What are tranquillisers?
Tranquillisers also known as sedatives are man-made drugs,
they are usually prescribed by doctors as short-term treatments for
depression, anxiety, stress and insomnia (difficulty in sleeping). In
the UK tranquillisers are prescribed to twice as many women as men.
The most commonly prescribed tranquillisers are from the
class of drugs called benzodiazepines (benzos) and are known as minor
tranquillisers. There are various benzos and they are usually known
by their brand names, a few of the well known products include:
- Valium the generic name is diazepam.
- Ativan the generic name is lorazepam.
- Mogadon the generic name is nitrazepam. On the
street they may be called moggies.
- Normison the generic name is temazepam. On the
street they may be called jellies or eggs.
- Rohypnol the generic name is flunitrazepam.
On the street they may be called roofies, rope
or the forget-pill.
Why are tranquillisers used as drugs
The easy availability of tranquillisers
has made them common as drugs of abuse. Some drug abusers take tranquillisers
to bring them down after using stimulants such as ecstasy or cocaine.
Others take them to enhance the effect of alcohol.
Temazepam has become a street drug
as a substitute for heroin and Rohypnol is the tranquilliser most
associated with "date rape" as it has been known to be used
to spike drinks. The victim is often unaware that they have been slipped
a drug and while under the influence they are vulnerable to sexual abuse
We offer a test on this site which allows you to easily
test your drink or urine for the presence of any benzos (rohypnol).
For more information on rohypnol, date rape and the available test click
What do tranquillisers look like?
Tranquillisers usually come in the
form of white tablets or capsules. They might come in different colours
depending on their strength. Temazepam is also produced as a gel in
a capsule and as a liquid.
How are tranquillisers taken?
For medical use tranquillisers are usually taken as tablets
or capsules that are swallowed. They are usually used the same way as
street drugs but sometimes tranquillisers can be prepared for injection.
This can be carried out by either emptying the contents of the capsules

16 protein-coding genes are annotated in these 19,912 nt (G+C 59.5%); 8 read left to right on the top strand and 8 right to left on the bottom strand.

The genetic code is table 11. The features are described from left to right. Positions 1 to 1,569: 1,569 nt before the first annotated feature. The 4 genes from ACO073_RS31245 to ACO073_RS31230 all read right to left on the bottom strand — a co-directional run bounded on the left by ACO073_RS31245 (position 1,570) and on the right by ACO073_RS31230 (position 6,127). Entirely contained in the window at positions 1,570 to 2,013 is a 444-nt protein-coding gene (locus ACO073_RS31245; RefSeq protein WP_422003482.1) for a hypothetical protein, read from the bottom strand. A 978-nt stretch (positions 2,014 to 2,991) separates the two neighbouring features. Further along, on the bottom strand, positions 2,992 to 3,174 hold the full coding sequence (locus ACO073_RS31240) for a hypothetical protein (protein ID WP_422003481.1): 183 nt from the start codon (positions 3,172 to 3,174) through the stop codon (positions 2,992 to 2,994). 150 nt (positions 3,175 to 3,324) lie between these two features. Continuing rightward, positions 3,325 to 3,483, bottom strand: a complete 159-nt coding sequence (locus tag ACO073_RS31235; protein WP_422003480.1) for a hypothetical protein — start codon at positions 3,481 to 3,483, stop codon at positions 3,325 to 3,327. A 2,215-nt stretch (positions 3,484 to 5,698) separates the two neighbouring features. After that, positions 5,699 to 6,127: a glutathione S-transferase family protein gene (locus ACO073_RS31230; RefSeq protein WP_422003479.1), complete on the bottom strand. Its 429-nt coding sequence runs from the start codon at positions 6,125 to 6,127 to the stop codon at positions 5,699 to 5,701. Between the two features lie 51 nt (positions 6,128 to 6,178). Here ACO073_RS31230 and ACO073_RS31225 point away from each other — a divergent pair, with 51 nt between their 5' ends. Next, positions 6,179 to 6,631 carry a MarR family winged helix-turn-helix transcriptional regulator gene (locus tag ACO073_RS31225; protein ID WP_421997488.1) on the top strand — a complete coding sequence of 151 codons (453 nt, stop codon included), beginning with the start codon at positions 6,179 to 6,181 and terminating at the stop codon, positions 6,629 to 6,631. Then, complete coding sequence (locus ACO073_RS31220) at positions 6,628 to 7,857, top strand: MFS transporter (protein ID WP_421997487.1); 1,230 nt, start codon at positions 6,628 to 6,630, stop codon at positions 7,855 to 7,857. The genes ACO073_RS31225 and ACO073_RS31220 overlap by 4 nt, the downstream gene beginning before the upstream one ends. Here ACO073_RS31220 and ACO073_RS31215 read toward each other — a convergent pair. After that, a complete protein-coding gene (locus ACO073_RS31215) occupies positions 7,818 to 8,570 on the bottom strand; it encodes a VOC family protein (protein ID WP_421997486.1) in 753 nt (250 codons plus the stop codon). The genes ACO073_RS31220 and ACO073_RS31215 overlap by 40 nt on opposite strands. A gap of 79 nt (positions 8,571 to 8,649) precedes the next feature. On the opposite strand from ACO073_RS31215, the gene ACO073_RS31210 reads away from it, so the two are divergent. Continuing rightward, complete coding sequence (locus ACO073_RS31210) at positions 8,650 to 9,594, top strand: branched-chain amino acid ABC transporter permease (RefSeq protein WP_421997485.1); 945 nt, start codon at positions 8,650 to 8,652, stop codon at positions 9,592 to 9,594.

or by crushing the tablets. Injecting is very dangerous and can be lethal.
What are the immediate effects of
Tranquillisers calm the user down and reduce feelings
of agitation and restlessness, they also slow down mental activity and
produce drowsiness. Tranquillisers can have have a relaxing effect on
the muscles. High doses
of tranquillisers can make users forgetful, dizzy and can induce sleep.
The effects of tranquillisers
can begin after 10-40 minutes and can last for 3-6 hours but this depends
greatly on the drug used and the strength prescribed.
is a high risk of accidents when driving or operating machinery when
on tranquillisers. Some tranquillisers can cause a temporary loss of
short-term memory, and an increase in aggression.
If mixed with alcohol or other depressant drugs
tranquillisers can be extremely dangerous and can cause a fatal overdose.
What are the long-term effects of
A low dosage of tranquillisers prescribed for a short
period of time is unlikely to pose any greater risk to health. However,
if you take tranquillisers regularly a tolerance can develop, so you
will need to take more to get the same effect and you may also find
you become dependent on them. Therefore it is recommended that tranquillisers
are not used for long periods, and should not be taken for more than
a 2-4 week period. If you are taking them for insomnia a 2-3 night break
from the tranquillisers each week is recommended.
After 2-3 weeks of continuous use tranquillisers may become
ineffective as sleeping pills and after 4 months ineffective against
Long term use of tranquillisers can cause depression,
memory loss, mental confusion, stomach disorders and aggressive behaviour.
The withdrawal effects can be very unpleasant and include
sickness, headaches, irritability, anxiety, nausea and in some cases
panic attacks. If you have been on tranquillisers for some time you
should come off them gradually over a period of time and with medical
supervision. Never stop taking them suddenly and always ask your doctor
for advice when taking tranquillisers or when trying to quit taking
What class drug are tranquillisers?
Possession of tranquillisers is not illegal without a
doctor's prescription (except for rohypnol and temazepam) however, supply
is against the law and class C penalties apply. If you are found in
the possession of rohypnol or temazepam without a doctor's prescription
it is an offence, with a maximum sentence of 2 years and an unlimited
fine or both.
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